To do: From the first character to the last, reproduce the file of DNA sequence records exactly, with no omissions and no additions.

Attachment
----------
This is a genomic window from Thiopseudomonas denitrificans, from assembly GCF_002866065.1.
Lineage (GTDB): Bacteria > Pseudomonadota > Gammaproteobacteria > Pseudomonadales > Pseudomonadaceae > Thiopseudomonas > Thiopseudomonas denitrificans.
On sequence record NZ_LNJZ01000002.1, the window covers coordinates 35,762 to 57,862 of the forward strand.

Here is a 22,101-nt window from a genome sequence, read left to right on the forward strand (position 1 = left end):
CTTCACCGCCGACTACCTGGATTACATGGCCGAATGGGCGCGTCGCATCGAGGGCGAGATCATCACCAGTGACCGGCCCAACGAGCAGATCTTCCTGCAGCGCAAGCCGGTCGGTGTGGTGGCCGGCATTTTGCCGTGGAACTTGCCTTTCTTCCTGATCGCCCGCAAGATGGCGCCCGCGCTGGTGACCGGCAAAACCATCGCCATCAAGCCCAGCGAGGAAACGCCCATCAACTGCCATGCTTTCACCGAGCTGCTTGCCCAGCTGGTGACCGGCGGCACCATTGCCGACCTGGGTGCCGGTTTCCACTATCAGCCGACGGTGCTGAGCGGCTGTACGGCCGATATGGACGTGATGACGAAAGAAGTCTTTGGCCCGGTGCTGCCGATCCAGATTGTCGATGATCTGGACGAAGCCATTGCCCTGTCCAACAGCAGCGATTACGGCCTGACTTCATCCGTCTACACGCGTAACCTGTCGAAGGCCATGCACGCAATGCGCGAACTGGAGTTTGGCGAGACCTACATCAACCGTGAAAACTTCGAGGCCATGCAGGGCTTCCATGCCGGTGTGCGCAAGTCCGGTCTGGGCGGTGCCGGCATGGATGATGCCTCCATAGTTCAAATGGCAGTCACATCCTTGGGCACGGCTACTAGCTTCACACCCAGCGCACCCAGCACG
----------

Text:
This is a genomic window from Thiopseudomonas denitrificans, from assembly GCF_002866065.1.
Lineage (GTDB): Bacteria > Pseudomonadota > Gammaproteobacteria > Pseudomonadales > Pseudomonadaceae > Thiopseudomonas > Thiopseudomonas denitrificans.
On sequence record NZ_LNJZ01000002.1, the window covers coordinates 35,762 to 57,862 of the forward strand.

Here is a 22,101-nt window from a genome sequence, read left to right on the forward strand (position 1 = left end):
CTTCACCGCCGACTACCTGGATTACATGGCCGAATGGGCGCGTCGCATCGAGGGCGAGATCATCACCAGTGACCGGCCCAACGAGCAGATCTTCCTGCAGCGCAAGCCGGTCGGTGTGGTGGCCGGCATTTTGCCGTGGAACTTGCCTTTCTTCCTGATCGCCCGCAAGATGGCGCCCGCGCTGGTGACCGGCAAAACCATCGCCATCAAGCCCAGCGAGGAAACGCCCATCAACTGCCATGCTTTCACCGAGCTGCTTGCCCAGCTGGTGACCGGCGGCACCATTGCCGACCTGGGTGCCGGTTTCCACTATCAGCCGACGGTGCTGAGCGGCTGTACGGCCGATATGGACGTGATGACGAAAGAAGTCTTTGGCCCGGTGCTGCCGATCCAGATTGTCGATGATCTGGACGAAGCCATTGCCCTGTCCAACAGCAGCGATTACGGCCTGACTTCATCCGTCTACACGCGTAACCTGTCGAAGGCCATGCACGCAATGCGCGAACTGGAGTTTGGCGAGACCTACATCAACCGTGAAAACTTCGAGGCCATGCAGGGCTTCCATGCCGGTGTGCGCAAGTCCGGTCTGGGCGGTGCCGGCATGGATGATGCCTCCATAGTTCAAATGGCAGTCACATCCTTGGGCACGGCTACTAGCTTCACACCCAGCGCACCCAGCACG